## Quantized States of Atoms

The application of Schrödinger's equation to the case of an atom allows one to obtain permissible energy levels of electrons moving around the nucleus of the atom. These are the various quantized electronic energy levels of an atom. For a specific energy level that the electron occupies (in other words, an electron possessing a specific permissible energy value), the probability of finding the electron in the space around the nucleus is described by a wave function that defines an orbital. An orbital can be visualized as the region of space where the probability of finding an electron is high. The Schrödinger equation for a hydrogen atom can be solved mathematically to arrive at an exact solution. However, such a mathematical solution is not possible for a many-electron atom, due to the presence of repulsion between two electrons simultaneously moving around the nucleus. Hence, approximations such as that of self-consistent field theory are introduced. These mathematical descriptions, however, are outside the scope of this book. For such details, refer to books by Atkins and dePaula (2002) or Levine (2000). Here we only provide a flow sheet qualitatively listing the various steps to obtain the quantized energy

Figure 2.8. Shapes of the 5 and p atomic orbitals, pz not shown.

levels and the orbitals for an atom using the Schrödinger equation. These steps are listed in Table 2.5. The orbitals with modified energies, as shown in Figure 2.8, are used to derive electronic distribution (electronic configuration) in many-electron atoms using the following guiding principles:

• Aufbau (a German word meaning "building up") principle, which says the electrons fill in the orbitals of successively increasing energy, starting with the lowest-energy orbital.

• Pauli's principle, which says that each orbital can accommodate a maximum of two electrons, provided that their spins are of opposite signs (i.e., they are paired).

• Hund's rule, which says that if more than one orbital has the same energy (this is called degeneracy, as it exists for the three types of p orbitals), electrons are to be filled singly in each orbital before pairing them up.

Some examples of electronic configurations are He 1s2 and Li 1s22si. Here the superscript at the top of an orbital designation represents the number of electrons in the orbital. A single electron in any of these orbitals is characterized by four quantum numbers: n, l, and mi—derived from the orbital it is in— and ms from its spin orientation (+1/2 for up and -1/2 for down spin, in its simplest description). The quantum number l represents its orbital angular momentum, with ml defining the direction of the angular momentum.

For many electrons, the correlation effects (interactions between electrons) produce overall angular momentum quantum numbers L and ML. Similarly, the coupling of their spins produces an overall quantum number S. Another important manifestation is the spin-orbit coupling, which can be viewed as resulting from the magnetic interaction between the magnetic moment due to the spin of the electron and the magnetic field produced by the electron's

TABLE 2.5. Schematics of Quantum Mechanical Approach for an Atom

Hydrogen atom Motions of one electron and one nucleus

Transform to nuclear-based coordinate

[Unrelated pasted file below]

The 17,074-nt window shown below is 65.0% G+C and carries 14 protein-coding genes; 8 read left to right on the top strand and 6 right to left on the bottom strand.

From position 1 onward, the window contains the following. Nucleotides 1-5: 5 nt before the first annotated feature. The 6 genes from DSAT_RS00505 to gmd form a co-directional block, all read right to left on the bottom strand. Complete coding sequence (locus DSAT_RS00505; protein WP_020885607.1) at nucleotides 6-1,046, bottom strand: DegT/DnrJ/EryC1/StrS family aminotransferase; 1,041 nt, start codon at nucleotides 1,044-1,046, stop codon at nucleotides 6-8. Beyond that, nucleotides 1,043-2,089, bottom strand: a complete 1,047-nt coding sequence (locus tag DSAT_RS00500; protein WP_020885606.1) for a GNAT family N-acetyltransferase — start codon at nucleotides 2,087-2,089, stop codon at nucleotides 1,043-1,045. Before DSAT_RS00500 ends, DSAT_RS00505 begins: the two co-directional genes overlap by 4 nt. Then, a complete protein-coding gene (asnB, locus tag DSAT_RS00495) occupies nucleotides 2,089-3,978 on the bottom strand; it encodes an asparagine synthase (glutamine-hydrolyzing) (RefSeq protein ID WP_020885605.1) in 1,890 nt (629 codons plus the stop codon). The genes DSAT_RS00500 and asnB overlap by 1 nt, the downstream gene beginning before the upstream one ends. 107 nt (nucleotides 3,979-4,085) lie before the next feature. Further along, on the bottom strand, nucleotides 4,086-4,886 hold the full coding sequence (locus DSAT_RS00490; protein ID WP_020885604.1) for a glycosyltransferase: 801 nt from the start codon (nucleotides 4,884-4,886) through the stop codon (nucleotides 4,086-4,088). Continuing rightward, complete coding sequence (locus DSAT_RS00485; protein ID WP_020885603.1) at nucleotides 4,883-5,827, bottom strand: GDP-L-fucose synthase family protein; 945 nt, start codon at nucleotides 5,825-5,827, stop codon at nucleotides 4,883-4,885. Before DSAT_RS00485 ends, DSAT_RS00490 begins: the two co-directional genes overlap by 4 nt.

Schrodinger equation describing relative motions of the electron

(i) Define potential energy term, V, as electrostatic attraction between the electron and the nucleus

(ii) Apply the boundary conditions y (r) = 0 at distance r = • from the nucleus

Energy states of the hydrogen atom defined by orbitals 1s; 2s, 2p; 3s, 3p, 3d ... each characterized by three quantum numbers n, 1, mi

(i) Introduce more electrons

(ii) Change the nuclear charge

Many-electron atoms

(i) Use the same orbitals as the starting point

(ii) Treat the additional potential energy of electron-electron repulsion by self-consistent field theory (SCF), which assumes any electron interacting only with the space-averaged charge distribution due to all other electrons

1s; 2s, 2p; 3s, 3p, 3d ... orbitals with modified energies orbital motion around the nucleus (just like a current in a coil produces a magnetic field). This spin-orbit coupling is dependent on the atomic number (the charge on the nucleus). Therefore, heavier atoms exhibit strong spin-orbit coupling, often called the heavy atom effect, which leads to a strong mixing of the spin and the orbital properties. The mixing leads to characterization of overall angular momentum by another quantum number J. The spin-orbit coupling plays an important role in spectroscopy, as discussed in Chapter 4.

The electron orbital and spin correlation effects and the spin-orbit coupling produce shifting and splitting of the atomic energy levels which are characterized by a term symbol (Atkins and dePaula, 2002; Levine, 2000). A term symbol is given as 2S+1[L}J. Here 2S + 1, with S as the overall spin quantum number, represents the spin multiplicity. When S = 0, 2S + 1 = 1, it represents a singlet state. The S = 1,2S + 1 = 3 case represents a triplet state. {L} is the appropriate letter form representing the L value, which represents the total orbital angular momentum; for example, 0, 1, 2, 3 values are represented by S, P, D, F. Thus, a term symbol 1S0 for the atom represents an energy level with spin S = 0, orbital quantum number L = 0, and the overall angular momentum quantum number J = 0. These term symbols are often used to designate energy states of an atom and the spectroscopic transitions between them. They are used to designate the transition between two quantized states of an atom or an ion in the production of a laser action, as described in Chapter 5.

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